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Just a few short weeks ago, Cheryl Spector was devastated when her apartment caught fire and destroyed some of the hundreds of videotapes, photographs and other memorabilia documenting Washington’s GLBT community, which she has created and collected over the past two decades. Now the 49-year-old lesbian activist says that while the loss was ”horrible,” the fire was a blessing in disguise.
”The scary possibility is that had life just gone on with no fire, and me just feeling a little run down here and there, [leukemia] would have killed me probably within a few weeks,” because she probably wouldn’t have gone to a doctor, Spector says.
Spector was taken to George Washington University Hospital last week, where she was given blood after it was discovered that she was anemic. Spector, an executive secretary for the federal government, says she had felt faint and ”run-down” and her blood pressure was found to be low.
”I thought I was going home [after that],” Spector says. ”But they did another test on my white blood cells, and they were bad.”
After a bone biopsy, Spector was diagnosed with acute myelogenous leukemia (AML). Leukemia, an overproduction of white blood cells, has two side effects on the body. First, white blood cells might not mature properly and lack the ability to kill foreign bodies in the bloodstream, which damages the immune system’s ability to fight infection. Second, an overabundance of white cells leaves no room for red blood cells and platelets to develop, depriving the body’s cells of oxygen and causing anemia.
According to the National Marrow Donor Program, AML is the most common form of leukemia. More than 11,900 new cases occur in the United States each year. This form of leukemia is known to worsen rapidly, and treatment, which usually includes chemotherapy, is initiated quickly. Spector is currently undergoing chemotherapy.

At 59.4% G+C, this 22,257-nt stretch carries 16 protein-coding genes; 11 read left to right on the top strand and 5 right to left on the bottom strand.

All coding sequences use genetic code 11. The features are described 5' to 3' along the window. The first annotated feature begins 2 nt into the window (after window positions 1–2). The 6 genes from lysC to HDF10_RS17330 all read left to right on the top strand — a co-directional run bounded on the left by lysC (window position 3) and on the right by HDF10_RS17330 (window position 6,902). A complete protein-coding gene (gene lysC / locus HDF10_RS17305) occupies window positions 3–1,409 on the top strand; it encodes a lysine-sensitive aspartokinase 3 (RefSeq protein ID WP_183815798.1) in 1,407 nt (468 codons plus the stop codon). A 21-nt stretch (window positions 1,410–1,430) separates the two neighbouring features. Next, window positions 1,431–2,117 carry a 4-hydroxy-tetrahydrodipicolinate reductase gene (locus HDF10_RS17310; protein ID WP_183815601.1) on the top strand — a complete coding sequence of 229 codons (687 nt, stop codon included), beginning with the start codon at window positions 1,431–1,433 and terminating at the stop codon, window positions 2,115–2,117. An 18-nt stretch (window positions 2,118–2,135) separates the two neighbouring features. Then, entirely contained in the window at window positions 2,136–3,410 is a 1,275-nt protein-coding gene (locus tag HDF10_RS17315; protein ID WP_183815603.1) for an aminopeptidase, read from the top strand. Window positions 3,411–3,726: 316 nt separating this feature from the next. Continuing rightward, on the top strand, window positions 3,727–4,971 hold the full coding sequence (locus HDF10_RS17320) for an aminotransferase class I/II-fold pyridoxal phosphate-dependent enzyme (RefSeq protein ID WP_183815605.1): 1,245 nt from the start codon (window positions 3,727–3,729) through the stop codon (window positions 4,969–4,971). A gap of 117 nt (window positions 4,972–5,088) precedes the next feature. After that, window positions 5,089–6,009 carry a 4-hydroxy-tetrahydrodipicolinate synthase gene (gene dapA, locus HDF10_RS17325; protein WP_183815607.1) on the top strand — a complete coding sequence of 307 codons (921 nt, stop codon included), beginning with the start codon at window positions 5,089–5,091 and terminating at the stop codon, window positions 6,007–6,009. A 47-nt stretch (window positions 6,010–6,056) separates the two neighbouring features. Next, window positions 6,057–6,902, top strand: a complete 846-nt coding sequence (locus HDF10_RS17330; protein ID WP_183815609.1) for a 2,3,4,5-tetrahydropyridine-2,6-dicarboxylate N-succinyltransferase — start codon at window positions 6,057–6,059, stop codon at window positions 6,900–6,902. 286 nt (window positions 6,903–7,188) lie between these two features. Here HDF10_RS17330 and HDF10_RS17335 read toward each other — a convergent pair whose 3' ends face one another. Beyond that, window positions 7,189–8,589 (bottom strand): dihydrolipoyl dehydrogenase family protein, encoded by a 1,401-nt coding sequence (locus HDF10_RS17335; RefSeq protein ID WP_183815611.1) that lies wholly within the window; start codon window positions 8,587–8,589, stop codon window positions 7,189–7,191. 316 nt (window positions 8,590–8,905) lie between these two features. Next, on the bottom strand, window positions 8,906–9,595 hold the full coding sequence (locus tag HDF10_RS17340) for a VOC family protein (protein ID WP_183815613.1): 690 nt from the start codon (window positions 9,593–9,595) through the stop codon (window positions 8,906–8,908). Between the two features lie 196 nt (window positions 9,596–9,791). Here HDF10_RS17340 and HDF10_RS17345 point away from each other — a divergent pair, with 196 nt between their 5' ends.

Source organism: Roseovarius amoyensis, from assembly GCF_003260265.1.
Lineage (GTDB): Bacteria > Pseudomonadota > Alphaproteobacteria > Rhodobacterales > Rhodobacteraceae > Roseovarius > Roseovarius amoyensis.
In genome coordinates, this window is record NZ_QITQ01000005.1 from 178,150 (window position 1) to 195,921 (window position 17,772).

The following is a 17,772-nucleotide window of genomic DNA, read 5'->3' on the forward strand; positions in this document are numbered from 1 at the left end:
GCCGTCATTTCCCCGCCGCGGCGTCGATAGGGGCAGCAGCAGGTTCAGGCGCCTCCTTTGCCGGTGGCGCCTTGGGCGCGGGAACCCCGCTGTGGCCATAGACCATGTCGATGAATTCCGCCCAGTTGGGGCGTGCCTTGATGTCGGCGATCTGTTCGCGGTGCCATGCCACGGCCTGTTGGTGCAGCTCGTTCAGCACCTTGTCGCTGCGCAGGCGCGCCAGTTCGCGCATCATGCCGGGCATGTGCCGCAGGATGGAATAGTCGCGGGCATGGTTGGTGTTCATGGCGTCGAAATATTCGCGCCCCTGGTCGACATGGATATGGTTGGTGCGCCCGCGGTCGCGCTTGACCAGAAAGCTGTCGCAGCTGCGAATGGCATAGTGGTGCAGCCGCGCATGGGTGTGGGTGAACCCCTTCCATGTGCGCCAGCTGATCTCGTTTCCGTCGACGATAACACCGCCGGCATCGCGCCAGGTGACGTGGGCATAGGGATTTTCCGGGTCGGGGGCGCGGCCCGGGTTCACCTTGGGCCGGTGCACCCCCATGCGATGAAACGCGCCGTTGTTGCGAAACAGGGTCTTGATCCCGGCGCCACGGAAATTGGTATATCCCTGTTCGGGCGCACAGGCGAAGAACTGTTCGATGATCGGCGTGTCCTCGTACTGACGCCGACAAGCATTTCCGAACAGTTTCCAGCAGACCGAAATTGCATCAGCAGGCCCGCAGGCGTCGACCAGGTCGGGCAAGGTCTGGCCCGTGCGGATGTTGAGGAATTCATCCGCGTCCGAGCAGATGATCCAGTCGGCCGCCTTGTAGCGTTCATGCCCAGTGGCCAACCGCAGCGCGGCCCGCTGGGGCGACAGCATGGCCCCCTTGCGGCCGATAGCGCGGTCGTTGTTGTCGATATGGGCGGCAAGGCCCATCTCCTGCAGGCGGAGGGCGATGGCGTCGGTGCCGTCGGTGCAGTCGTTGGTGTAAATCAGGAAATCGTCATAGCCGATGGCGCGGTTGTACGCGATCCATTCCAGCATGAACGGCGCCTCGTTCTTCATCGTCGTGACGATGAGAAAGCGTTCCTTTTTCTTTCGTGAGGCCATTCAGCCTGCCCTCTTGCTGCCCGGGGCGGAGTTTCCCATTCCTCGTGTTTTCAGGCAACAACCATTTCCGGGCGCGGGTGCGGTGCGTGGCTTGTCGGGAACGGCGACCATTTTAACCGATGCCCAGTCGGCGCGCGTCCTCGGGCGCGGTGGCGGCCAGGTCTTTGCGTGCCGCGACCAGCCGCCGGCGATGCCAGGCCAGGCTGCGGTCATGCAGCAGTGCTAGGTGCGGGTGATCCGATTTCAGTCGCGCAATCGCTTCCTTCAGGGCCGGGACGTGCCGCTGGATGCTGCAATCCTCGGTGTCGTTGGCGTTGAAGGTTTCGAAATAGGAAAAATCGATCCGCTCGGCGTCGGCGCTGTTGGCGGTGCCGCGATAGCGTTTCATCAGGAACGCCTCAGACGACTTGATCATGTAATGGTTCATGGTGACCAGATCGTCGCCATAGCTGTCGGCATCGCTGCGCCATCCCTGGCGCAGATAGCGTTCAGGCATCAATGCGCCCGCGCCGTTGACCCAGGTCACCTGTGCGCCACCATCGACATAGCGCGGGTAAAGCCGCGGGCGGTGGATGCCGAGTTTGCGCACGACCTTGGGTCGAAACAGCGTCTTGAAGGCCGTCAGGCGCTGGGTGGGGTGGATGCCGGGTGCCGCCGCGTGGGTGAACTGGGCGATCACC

”I never would have expected this in a million years, and it’s by the grace of God that I ended up in the hospital,” Spector says, noting that in January her blood tests had been normal.
Spector says she expects to be hospitalized for about three more weeks. Since the fire, she’s been living in a temporary apartment in Pentagon City provided by her insurance company. Repairs to her home are expected to be finished in six to seven months.
”I feel like I’m a strong person and I’m going to beat this thing,” she says. ”I have fought struggles and I think that this is just another one. I swear to God that I’m going to get into remission. I’m going to take really good care of myself, and hopefully be around for a long time in remission.”
Spector has played an active role in Washington’s gay and lesbian community over the past two decades. She co-founded Oppression Under Target (OUT/DC!), and has been involved with the Arlington Gay and Lesbian Alliance, Servicemembers Legal Defense Network, the Human Rights Campaign, Whitman-Walker Clinic’s Max Robinson Center, the Rainbow History Project and a number of other organizations.
While she may slow down from attending and videotaping every GLBT event in Washington, as she had done before the fire and her diagnosis, Spector says she is not ”done yet.” And like most of the struggles she’s endured throughout her life, including the loss of her brother to AIDS in 1985, Spector says there’s a message that needs to be spread.
”We have to be more proactive with our health. When we feel run down we drink Starbucks, we drink Red Bull … and ignore a lot of symptoms. We’ve got to take care of ourselves. If you get a black and blue mark that doesn’t go away, go to the doctor.”
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